How I do testing of RxJs4 and RxJs5 code

Since starting to use RxJs I have been searching for the best and easiest approach for testing. After getting a setup which worked pretty fine they introduced RxJs5 which is largely incompatible with their previous testing approach. This blogpost documents my search for a solution of a way to keep testing in RxJs5 simple.

Testing in RxJs4

The documentation about how to test with RxJs4 is pretty good. Depending on the case i tend to take one of two roads to testing Rx code: dumb it down to promises or full-fledged testing using the TestScheduler.

using Promises

Depending on your needs you can cast the Rx Observable stream toPromise() and verify the output. The pro of this approach is that not much scaffolding is required. The con is that you do not have access to the timings of emissions.

it('can be done using .toPromise()', () => {
  const rxPromise = Rx.Observable.from([2,4,6,8])
    .filter(val => val > 4)
    .toArray() /* because only the last value or error will be passed to .toPromise() */

  return rxPromise
      res => expect(res).to.equal([6,8]),
      err => { throw new Error(`expected result but got error: ${err.message}`)}

By returning the promise to the it() operator you let the test framework (in my case Mocha) handle the promise without having to pass the done callback to your tests and invoke that yourself.

Using the TestScheduler

You can also create an instance of the TestScheduler which gives you acces to virtual time testing. This is also required when you start doing tests with operators which are time-bound like .Delay or .Interval. All these operators take an optional scheduler as last argument for you to replace the default implementation.

Because the testScheduler invokes your Rx stream in virtual time you will need to advance it yourself procedurally or call .startScheduler and let it run its course:

const onNext = Rx.ReactiveTest.onNext;
const onCompleted = Rx.ReactiveTest.onCompleted;

it('can be done using the TestScheduler', () => {
  const scheduler = new Rx.TestScheduler();

  const results = scheduler.startScheduler(
    () => Rx.Observable.interval(100, scheduler).take(3),
    { created: 100, subscribed: 200, disposed: 1000 } /* note, this are the default settings and i only include these for clarity */

  collectionAssert.assertEqual(res.messages, [
    onNext(200 + 100, 0),
    onNext(200 + 200, 1),
    onNext(200 + 300, 2),
    onCompleted(200 + 300)

The collectionAssert basic implementation can be found in the RxJs4 documentation

Testing in RxJs5 the RxJs4 way

When you migrate your codebase from RxJs4 towards 5 you will find out that a lot of things have been moved, renamed and above all that the implementation of the TestScheduler is no longer available. RxJs contributor kwonoj has created a compatibility shim to help migration towards RxJs5. You can install it using npm npm install @kwonoj/rxjs-testscheduler-compat. Not all features of the TestScheduler are implemented but the most important .startScheduler is working.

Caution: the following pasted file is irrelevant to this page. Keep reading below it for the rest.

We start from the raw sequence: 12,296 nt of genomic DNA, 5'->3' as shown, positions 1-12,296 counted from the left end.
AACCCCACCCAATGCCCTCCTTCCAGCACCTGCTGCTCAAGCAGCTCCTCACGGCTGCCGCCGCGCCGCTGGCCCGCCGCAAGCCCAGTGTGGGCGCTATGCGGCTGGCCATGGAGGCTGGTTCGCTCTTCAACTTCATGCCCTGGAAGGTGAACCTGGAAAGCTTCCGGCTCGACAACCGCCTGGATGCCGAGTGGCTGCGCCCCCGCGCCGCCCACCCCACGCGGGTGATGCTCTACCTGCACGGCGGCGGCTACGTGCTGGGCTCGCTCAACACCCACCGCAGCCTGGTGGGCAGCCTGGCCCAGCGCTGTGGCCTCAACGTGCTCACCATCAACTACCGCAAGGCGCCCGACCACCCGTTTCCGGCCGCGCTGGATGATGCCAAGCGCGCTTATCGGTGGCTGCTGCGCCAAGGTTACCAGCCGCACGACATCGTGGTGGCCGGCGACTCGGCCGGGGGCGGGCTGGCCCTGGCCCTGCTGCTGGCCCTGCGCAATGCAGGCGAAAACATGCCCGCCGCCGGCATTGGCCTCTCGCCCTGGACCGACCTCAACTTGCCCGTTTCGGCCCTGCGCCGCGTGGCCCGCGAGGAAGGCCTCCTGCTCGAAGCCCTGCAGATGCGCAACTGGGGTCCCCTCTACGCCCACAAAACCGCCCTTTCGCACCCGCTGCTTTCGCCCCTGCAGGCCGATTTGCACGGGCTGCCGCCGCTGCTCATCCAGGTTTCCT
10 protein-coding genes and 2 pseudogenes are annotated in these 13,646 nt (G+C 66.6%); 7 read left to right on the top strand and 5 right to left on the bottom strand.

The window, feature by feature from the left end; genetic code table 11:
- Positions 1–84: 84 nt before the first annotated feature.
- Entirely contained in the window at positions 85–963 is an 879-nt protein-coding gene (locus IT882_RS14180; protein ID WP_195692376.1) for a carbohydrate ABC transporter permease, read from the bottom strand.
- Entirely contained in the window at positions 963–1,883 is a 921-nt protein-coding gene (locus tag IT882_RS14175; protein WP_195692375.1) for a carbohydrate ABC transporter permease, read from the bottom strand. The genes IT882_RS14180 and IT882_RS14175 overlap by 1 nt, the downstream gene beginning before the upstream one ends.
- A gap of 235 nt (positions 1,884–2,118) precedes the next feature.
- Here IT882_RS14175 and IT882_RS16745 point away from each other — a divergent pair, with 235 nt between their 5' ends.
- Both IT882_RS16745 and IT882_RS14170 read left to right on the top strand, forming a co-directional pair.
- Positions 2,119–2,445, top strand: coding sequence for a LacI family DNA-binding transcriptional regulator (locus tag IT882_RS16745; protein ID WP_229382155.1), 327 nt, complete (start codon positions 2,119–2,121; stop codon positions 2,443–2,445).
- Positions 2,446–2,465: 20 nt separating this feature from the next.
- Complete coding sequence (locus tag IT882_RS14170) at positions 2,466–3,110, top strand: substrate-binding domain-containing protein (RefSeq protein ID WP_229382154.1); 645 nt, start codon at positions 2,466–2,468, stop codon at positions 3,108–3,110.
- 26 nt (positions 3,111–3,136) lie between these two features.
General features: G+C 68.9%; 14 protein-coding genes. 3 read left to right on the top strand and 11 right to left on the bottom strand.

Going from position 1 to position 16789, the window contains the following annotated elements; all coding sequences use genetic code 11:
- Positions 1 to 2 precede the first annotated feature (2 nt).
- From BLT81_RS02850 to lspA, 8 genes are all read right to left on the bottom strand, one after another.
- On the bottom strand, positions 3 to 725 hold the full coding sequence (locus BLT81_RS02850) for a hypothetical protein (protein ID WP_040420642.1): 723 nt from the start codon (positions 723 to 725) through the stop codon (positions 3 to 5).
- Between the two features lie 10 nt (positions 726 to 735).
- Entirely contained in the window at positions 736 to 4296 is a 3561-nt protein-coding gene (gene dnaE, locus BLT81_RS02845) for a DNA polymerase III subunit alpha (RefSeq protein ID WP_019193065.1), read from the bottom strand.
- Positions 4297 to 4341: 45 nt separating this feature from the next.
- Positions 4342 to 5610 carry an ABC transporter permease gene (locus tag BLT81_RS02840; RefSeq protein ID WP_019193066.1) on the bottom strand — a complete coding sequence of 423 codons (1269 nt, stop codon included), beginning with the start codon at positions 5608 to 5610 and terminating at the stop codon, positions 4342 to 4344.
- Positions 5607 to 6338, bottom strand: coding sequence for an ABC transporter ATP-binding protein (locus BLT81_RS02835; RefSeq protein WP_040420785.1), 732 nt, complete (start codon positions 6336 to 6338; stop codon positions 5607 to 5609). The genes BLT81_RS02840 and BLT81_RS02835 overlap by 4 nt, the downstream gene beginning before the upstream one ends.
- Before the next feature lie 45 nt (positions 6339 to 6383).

const TestScheduler = require('@kwonoj/rxjs-testscheduler-compat').TestScheduler;
const next = require('@kwonoj/rxjs-testscheduler-compat').next;
const complete = require('@kwonoj/rxjs-testscheduler-compat').complete;

it('works in RxJs5 with the compat package', () => {
  const scheduler = new TestScheduler(); // Note; no longer the Rx.TestScheduler

  const results = scheduler.startScheduler(
    () => Rx.Observable.interval(100, scheduler).take(3),
    { created: 100, subscribed: 200, unsubscribed: 1000 } // NOTE: disposed is now renamed to unsubscribed

  collectionAssert.assertEqual(res.messages, [
    next(200 + 100, 0),
    next(200 + 200, 1),
    next(200 + 300, 2),
    complete(200 + 300)

I have adapted my own version of the collectionAssert to work with RxJs5 in combination with the compatiblity package and is available as a gist

Testing in RxJs5 using the new Marble testing syntax

The RxJs team has introduced marble testing syntax to more visually define how your operator or custom code should operate.

    var e1 = hot('----a--^--b-------c--|');
    var e2 = hot(  '---d-^--e---------f-----|');
    var expected =      '---(be)----c-f-----|';


At the time of writing this post they have not yet made this approach really easy to use outside of the RxJs5 library itself. There are implementations available to see how to do it yourself. You can also look around in the codebase of RxJs5 to see how to setup your testing framework to do your own marble tests. There is an open issue about documenting testing with RxJs5. I have not yet succeeded to get my testing framework setup to do marble testing in this way.


I would love to start using the marble diagram syntax for my testing because they are less verbose in the setup and communicate the emission of values over time way better than the emissions array filled with onNext/onError/onCompleted statements in RxJs4. But for now it seems just a bit out of reach.

Since the compatibility shim is a great workaround i will stay using it to write tests for RxJs5 as i did for RxJs4 until the marble diagram syntax becomes easier to start using.

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